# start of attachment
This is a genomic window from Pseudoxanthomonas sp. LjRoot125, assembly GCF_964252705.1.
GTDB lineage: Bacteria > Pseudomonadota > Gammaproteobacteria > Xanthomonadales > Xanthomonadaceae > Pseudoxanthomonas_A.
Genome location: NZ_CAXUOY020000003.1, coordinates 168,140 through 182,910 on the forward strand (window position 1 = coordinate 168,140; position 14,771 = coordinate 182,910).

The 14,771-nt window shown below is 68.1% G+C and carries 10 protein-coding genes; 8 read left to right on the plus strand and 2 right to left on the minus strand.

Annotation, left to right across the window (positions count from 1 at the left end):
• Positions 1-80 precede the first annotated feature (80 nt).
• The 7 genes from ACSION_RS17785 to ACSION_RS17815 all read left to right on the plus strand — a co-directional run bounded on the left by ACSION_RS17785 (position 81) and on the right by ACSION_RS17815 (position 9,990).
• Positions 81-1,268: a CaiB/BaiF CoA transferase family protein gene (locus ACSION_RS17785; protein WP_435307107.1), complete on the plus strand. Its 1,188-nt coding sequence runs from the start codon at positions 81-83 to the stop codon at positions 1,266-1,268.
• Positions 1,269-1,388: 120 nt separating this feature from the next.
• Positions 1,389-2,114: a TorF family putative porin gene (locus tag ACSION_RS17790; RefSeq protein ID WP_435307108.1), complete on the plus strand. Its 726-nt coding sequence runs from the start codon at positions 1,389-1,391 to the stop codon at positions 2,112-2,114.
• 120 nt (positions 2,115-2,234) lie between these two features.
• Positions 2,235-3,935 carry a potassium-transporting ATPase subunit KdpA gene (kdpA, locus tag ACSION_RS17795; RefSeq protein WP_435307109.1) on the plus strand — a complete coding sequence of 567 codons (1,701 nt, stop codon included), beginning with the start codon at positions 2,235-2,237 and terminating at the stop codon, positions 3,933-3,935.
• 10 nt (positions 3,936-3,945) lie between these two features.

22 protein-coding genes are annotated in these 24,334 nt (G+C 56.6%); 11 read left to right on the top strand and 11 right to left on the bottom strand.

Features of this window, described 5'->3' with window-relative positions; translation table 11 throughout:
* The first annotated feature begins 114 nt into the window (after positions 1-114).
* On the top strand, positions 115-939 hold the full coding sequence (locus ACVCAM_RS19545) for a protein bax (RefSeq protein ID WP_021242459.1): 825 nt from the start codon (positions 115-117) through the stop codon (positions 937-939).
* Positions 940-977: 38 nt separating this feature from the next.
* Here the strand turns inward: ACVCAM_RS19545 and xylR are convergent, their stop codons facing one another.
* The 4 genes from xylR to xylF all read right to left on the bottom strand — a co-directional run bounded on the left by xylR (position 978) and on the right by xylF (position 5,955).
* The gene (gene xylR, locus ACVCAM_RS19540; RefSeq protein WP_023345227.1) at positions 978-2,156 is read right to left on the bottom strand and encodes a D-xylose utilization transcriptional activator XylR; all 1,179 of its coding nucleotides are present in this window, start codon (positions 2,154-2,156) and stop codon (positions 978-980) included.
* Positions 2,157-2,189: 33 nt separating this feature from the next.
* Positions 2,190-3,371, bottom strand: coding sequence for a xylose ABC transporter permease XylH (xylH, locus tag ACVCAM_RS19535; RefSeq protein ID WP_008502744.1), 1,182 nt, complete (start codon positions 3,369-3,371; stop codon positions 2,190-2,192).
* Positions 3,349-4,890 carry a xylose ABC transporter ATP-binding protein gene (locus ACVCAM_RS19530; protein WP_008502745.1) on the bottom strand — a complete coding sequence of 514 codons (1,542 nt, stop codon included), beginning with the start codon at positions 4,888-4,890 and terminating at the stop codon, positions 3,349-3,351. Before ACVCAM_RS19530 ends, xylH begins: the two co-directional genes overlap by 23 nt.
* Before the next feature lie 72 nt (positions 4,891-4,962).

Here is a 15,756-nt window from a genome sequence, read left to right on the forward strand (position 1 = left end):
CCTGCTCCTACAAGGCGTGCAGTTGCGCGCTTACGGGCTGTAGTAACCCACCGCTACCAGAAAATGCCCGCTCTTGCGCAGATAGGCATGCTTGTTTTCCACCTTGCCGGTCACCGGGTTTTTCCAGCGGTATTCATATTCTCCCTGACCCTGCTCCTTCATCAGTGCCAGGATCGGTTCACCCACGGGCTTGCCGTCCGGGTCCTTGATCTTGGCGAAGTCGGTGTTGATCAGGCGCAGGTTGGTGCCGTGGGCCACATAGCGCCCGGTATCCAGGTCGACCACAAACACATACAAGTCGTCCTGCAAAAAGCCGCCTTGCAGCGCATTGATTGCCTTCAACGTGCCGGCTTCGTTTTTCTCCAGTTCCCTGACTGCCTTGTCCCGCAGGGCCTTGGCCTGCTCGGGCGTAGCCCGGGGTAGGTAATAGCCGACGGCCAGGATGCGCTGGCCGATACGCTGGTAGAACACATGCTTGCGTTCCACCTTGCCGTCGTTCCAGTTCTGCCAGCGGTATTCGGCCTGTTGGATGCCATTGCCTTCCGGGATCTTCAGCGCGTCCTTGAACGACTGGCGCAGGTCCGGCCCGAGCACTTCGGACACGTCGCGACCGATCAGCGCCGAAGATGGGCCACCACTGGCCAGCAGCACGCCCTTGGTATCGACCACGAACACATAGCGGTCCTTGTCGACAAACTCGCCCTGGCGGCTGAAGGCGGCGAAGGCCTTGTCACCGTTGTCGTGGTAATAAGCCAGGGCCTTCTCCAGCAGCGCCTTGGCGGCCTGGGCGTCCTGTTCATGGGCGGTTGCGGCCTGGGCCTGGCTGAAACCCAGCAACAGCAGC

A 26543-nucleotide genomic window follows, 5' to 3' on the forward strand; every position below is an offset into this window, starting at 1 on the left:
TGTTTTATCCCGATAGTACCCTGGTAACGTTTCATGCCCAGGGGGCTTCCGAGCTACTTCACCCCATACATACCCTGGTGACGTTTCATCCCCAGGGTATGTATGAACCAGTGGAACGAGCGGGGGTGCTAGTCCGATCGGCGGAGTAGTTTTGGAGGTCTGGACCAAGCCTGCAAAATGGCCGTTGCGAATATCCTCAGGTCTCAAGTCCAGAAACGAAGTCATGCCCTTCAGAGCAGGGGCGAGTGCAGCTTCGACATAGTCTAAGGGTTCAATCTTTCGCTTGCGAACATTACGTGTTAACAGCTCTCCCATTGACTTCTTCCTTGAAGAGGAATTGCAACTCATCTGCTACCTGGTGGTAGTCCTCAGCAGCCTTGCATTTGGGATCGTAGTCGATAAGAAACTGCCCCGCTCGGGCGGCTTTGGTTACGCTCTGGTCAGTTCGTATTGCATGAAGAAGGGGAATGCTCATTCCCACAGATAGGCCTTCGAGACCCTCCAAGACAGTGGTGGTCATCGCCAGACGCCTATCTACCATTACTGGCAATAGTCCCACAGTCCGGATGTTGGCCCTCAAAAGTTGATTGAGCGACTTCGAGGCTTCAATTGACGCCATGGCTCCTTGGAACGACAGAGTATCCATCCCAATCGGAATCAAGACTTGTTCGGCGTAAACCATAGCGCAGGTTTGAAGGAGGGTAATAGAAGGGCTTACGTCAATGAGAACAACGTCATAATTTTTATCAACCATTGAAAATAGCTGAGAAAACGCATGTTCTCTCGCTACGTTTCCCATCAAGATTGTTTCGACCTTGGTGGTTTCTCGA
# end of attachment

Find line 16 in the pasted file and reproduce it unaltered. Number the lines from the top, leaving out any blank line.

* The first annotated feature begins 114 nt into the window (after positions 1-114).